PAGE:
Kristian Niemietz is Head of Political Economy at the Institute of Economic Affairs
We are not having a very good pandemic so far.
With over 1,500 deaths per million people, Britain has one of the highest Covid death rates in the world. You can quibble a bit with those figures, but only at the margins. The number of excess deaths – that is, the number of deaths over and above what we would expect in a normal year – matches the number of Covid deaths far too closely for this to be a statistical fluke.
In addition to having a higher Covid death rate, we have also had a worse economic downturn than most comparable countries. The UK economy shrank by about 10 per cent in 2020, compared to a European average of seven per cent, and about five per cent in North America and Japan.
And it is not as if we had lighter or shorter lockdowns than others. Our only redeeming feature so far has been the very fast approval, procurement and rollout of the vaccine. But there can be no denying that at least until the end of 2020, the UK has been coping extremely badly with this pandemic. The question is why.
Britain’s left-wing commentariat was quick to ascribe all this to “austerity”. For example, Polly Toynbee, the Guardian columnist, talks about “an incapacitated public realm, naked in the blast of this epidemic. It wasn’t just the NHS and social care […] but every service crippled by cuts: public health, police, local government, the army and Whitehall – all denuded.”
Owen Jones, the arch-Corbynite writer, asserts: “a state hollowed out by austerity and market dogma is, in large part, to blame: it cannot be stressed enough that it is mostly because of these ideologically driven failures that Britain has been – is – one of the worst-hit countries on Earth.”
Michael Marmot, the “inequality czar”, wrote a Guardian article with the self-explanatory title “Why did England have Europe’s worst Covid figures? The answer starts with austerity.”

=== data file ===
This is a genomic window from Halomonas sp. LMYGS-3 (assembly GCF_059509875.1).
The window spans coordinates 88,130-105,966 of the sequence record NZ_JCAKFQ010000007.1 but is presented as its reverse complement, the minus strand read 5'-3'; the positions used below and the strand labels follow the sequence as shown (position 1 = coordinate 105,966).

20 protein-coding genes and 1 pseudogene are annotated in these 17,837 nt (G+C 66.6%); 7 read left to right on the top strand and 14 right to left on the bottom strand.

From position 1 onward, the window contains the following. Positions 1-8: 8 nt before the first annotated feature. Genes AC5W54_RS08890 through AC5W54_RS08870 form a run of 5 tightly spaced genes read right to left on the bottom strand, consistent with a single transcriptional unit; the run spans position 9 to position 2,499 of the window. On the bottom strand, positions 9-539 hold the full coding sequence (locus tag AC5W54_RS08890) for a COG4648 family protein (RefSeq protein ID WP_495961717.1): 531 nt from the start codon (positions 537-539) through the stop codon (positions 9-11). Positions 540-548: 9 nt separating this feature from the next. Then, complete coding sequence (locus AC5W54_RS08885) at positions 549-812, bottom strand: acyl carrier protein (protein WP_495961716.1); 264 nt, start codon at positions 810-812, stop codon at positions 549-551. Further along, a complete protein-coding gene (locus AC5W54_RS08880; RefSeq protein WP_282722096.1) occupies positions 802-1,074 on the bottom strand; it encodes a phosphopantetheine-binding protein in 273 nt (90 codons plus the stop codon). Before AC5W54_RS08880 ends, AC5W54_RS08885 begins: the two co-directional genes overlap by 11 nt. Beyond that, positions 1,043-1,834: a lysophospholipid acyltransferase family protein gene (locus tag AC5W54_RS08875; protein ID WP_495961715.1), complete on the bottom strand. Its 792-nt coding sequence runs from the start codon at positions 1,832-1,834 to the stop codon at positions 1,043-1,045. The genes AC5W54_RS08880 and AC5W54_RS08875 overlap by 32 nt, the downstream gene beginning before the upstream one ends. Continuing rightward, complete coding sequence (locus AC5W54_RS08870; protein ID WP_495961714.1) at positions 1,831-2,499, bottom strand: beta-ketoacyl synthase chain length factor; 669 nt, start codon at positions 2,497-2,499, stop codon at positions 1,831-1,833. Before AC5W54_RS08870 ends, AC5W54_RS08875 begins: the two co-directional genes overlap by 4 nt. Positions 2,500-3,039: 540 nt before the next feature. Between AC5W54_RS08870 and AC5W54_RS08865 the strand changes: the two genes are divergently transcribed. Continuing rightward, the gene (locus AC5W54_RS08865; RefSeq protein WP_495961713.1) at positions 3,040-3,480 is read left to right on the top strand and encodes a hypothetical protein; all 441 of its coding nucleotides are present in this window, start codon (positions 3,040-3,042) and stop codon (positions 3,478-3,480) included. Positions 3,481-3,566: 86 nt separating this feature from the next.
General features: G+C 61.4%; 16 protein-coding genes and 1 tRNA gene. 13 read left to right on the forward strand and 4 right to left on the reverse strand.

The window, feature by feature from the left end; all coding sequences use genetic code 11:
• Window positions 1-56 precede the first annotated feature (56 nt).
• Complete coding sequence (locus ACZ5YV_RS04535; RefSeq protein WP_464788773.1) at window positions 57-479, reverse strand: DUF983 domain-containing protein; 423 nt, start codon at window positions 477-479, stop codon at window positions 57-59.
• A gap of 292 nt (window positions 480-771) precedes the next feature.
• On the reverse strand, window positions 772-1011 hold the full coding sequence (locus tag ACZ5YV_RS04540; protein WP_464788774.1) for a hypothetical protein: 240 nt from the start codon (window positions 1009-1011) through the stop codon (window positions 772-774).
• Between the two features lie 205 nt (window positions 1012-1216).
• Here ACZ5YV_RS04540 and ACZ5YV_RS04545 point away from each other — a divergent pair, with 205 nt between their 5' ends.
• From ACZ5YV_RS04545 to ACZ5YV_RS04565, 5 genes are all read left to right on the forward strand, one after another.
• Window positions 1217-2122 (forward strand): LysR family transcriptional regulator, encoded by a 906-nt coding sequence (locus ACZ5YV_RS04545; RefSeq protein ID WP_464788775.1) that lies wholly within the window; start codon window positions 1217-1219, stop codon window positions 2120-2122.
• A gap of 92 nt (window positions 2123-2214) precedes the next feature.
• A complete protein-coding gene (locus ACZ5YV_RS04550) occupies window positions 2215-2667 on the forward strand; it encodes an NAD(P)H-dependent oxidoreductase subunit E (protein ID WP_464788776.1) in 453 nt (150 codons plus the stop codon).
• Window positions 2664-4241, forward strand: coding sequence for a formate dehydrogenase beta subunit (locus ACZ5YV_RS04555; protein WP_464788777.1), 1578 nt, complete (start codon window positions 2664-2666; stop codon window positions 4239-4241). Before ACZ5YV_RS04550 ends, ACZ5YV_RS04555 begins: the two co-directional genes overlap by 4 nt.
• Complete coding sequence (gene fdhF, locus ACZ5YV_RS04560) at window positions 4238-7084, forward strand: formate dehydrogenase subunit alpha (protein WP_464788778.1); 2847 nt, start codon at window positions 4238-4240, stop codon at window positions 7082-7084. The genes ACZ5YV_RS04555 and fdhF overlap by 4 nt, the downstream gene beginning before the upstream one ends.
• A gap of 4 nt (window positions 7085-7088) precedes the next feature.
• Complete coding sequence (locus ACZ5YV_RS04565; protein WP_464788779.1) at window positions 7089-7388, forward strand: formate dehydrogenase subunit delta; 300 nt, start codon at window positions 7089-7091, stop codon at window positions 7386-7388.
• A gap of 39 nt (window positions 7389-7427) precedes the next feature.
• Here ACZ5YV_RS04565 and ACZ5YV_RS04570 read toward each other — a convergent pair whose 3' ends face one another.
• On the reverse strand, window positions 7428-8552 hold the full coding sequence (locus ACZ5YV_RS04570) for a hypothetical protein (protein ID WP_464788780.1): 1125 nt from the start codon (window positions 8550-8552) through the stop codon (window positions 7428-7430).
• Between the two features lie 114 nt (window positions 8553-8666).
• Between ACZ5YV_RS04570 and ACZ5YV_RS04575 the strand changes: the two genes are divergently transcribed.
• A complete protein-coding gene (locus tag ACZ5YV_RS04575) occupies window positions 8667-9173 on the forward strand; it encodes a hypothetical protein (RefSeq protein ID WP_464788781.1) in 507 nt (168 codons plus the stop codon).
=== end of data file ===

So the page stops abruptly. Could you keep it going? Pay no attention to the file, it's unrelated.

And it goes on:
I could easily find dozens of similar quotes, but you get the gist. It is a highly fashionable opinion. But as is usually the case with fashionable opinions, it is also completely baseless.
“Small-state Britain” is a myth. Despite all the waffle about “austerity”, in 2019, UK public spending still stood at about 40 per cent of GDP. This is a perfectly normal figure for an OECD economy, neither unusually high, nor unusually low.
But that is beside the point anyway. As I show in my new report Viral Myths: Why we risk learning the wrong lessons from the pandemic (published by the Institute of Economic Affairs), the size of the public sector is completely unrelated to how well, or how badly, different countries have been coping with the pandemic.
If the size of the state were the critical factor, Belgium, where government spending accounts for over half of GDP – one of the highest levels in the world – should have been superbly prepared for the pandemic. Alas, they were not. With a Covid death rate of over 1,800 per million, they did even worse than Britain, and their economy also shrank by over eight per cent.
In Italy, where public spending accounts for almost half of GDP, both the Covid death rate and the economic “growth” rate are about the same as Britain’s. France, which has perhaps the largest state in the world (unless you count North Korea and Cuba) fared somewhat better than Britain, but not by a huge margin.
Australia and New Zealand, on the other hand, fared better than most developed countries, with public spending levels that are (moderately) lower than the UK’s. South Korea, with public spending levels of less than a third of GDP, was one of the star performers, and so were Taiwan, Hong Kong and Singapore, where public spending stands at less than a quarter of GDP.
It was not government largesse that saved the best performers. It was specific policy packages, containing measures such as early travel restrictions, a rapid roll-out of mass testing, effective test-and-trace-and-isolate systems, and a rigorous enforcement of quarantining requirements (combined with financial support to make this economically viable).
This is, of course, Captain Hindsight speaking. Being right with the benefit of hindsight is, admittedly, not very impressive. But it is still better than being wrong despite that benefit.